Pilgrimage in Abu Mina

Travelers walked with one destination in mind, Abu Mina (Figure 1). Rumors foretold Abu Mina’s mythical healing powers which grew the attention of travelers from all over. The stories mentioned magical flasks that would somehow heal the sick and broken. These long adventures the sick and misfortuned took to reach this site connected their stories. No matter where they came from, wherever in the world, this journey was universal for so many. This may have created a sort of spiritual connection amongst all who took this pilgrimage. 

Figure 1 – Abu Mina’s Great Basilica. Photograph by Iris Fernandez (2009) 

The journey taken was one involving Menas Flasks (Figure 2) which derived power from Saint Menas. Menas was executed due to his faith, and his unchangeable faith may have given him a sort of magic quality (Anderson 2007). His power led to many miracles. 

Figure 2 – Flask of St. Menas. Photo by The Walter Arts Museum (2014) 

One miracle tells a story of a worker who was killed when the roof of a church fell onto him, his body was placed before the Saint’s relics, and the Saint resurrected the worker (Beshir 13). His relics became a sought after wonder that sparked a pilgrimage.

Another miracle is the story of a blind man whose sight could not be restored. This was until he reached the relics of the Saint and sent out prayers, and his sight was restored to him (Beshir 13-14). These stories sparked hope in the pilgrims that followed them, and though some may think that’s foolish, others may argue that’s the essence of pilgrimage. Pilgrimage involves following by faith, and faith is not guided by things that are easily proven.

 The world is a large place, and even with that, there are connections everywhere that unite us. The pilgrimage taken was for a miracle that could not have been proven, but it incited a stark hope in those that took the journey. Pilgrimage was seen as a religious requirement for some to find their salvation, so this in addition to the miracles could have been some of the most important aspects of their life on Earth. It was possible that without this pilgrimage, they may have never felt that they could have been saved, and they may have never built connections through their faith in such a widespread way.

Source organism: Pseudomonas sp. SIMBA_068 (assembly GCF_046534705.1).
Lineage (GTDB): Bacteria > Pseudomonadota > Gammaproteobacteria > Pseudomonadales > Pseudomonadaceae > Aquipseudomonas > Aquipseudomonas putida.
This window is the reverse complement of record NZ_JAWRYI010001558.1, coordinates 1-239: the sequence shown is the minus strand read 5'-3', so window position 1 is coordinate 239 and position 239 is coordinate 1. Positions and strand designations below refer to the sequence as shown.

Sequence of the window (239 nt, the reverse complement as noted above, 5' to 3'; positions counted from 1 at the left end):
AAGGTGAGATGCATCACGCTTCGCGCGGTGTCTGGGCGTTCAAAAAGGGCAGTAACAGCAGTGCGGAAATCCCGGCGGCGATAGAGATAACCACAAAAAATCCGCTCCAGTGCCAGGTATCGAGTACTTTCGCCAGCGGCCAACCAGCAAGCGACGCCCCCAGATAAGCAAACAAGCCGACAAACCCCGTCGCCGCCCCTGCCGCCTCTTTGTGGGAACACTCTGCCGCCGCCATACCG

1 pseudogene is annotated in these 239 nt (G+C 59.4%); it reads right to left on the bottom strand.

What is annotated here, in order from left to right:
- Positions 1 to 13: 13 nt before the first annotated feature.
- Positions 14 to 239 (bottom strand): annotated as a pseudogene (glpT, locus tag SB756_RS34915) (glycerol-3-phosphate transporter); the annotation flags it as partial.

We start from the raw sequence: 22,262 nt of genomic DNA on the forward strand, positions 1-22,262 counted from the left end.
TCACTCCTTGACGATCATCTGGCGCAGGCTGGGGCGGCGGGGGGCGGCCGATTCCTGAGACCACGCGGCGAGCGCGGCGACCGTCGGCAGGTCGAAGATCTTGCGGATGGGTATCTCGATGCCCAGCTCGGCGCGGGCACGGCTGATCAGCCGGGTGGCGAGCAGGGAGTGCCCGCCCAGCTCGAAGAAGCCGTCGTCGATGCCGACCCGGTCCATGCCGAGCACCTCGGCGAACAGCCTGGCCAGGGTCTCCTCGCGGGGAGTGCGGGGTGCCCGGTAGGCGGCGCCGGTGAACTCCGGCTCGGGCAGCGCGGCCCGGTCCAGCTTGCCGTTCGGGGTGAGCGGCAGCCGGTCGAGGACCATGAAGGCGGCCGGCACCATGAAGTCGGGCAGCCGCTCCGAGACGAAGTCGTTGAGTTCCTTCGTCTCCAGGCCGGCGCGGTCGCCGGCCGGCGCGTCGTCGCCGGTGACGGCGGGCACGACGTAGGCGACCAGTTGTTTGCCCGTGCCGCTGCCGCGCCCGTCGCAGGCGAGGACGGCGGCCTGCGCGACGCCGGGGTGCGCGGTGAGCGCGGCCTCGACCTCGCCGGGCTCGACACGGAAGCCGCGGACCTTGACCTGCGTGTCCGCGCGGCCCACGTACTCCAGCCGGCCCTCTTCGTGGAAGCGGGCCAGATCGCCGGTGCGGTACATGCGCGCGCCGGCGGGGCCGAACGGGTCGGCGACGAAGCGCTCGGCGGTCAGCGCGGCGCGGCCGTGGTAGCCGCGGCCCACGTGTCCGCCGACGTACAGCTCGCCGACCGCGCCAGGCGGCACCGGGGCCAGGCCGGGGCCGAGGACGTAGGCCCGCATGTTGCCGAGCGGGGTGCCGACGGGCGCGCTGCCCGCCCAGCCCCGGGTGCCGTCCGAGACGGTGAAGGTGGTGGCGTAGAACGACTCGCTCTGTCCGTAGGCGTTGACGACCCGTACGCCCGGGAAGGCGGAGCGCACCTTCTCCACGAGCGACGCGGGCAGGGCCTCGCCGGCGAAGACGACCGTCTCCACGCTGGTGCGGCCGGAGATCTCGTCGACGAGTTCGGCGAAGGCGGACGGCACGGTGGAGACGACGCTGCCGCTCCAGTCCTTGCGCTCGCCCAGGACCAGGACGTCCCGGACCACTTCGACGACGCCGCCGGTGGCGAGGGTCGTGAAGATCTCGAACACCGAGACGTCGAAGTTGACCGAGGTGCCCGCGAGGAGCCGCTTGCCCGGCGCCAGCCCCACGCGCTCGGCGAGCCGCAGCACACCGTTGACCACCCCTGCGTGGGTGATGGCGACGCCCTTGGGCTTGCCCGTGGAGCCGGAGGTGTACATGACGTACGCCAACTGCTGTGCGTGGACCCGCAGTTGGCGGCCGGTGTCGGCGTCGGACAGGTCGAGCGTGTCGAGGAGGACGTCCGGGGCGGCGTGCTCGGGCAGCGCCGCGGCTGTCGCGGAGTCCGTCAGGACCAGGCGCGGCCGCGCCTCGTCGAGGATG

A beauty of pilgrimage is that it can hold many different interpretations of the same event or place, and these different views don’t have to go well together, they can exist in their own places of the same world. Yet, at the same time, they coexist to create a beautiful blend of ideas in possibilities for the past, that all can better help us understand the events of our present. 


Anderson, William. “Menas flasks in the West: pilgrimage and trade at the end of antiquity.” Ancient West & East 6 (2007): 221-243.


Beshir, Victor. “The Discovery of a Christian Pilgrimage Center in the Western Desert of Egypt.” 


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Additional Links:

Rodziewicz, Mieczyslaw D. “Supplement to the Article Philoxenité‒Pilgrimage Harbour of Abu Mina BSAA 47, 2003, 27-47.” Bulletin de la Société archéologique d’Alexandrie 49, no. 1 (2015): p-195. 


Collins-Kreiner, Noga. “Researching pilgrimage: Continuity and transformations.” Annals of tourism research 37, no. 2 (2010): 440-456.


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